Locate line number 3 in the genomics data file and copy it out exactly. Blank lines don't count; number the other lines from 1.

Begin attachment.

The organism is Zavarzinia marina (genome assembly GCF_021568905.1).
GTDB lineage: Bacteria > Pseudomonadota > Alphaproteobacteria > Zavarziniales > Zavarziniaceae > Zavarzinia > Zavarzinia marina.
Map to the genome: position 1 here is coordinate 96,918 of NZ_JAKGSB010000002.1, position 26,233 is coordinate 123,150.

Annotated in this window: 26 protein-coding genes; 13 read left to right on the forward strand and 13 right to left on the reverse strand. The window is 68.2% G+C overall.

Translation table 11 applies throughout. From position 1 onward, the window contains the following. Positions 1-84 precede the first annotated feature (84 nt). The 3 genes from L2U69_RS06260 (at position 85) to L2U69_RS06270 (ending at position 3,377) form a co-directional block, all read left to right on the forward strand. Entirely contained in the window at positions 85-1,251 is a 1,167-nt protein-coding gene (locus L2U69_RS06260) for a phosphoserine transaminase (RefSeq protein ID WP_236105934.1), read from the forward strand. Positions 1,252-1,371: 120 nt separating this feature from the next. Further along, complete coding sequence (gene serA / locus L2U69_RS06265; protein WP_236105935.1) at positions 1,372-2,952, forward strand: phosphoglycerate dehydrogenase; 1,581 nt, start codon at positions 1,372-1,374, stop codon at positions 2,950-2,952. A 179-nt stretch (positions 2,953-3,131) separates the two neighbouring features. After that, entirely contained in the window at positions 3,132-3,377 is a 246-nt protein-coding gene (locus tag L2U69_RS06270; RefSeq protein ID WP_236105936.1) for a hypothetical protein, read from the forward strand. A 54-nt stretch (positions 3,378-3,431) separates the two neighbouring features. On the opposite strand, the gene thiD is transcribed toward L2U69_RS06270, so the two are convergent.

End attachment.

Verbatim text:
Map to the genome: position 1 here is coordinate 96,918 of NZ_JAKGSB010000002.1, position 26,233 is coordinate 123,150.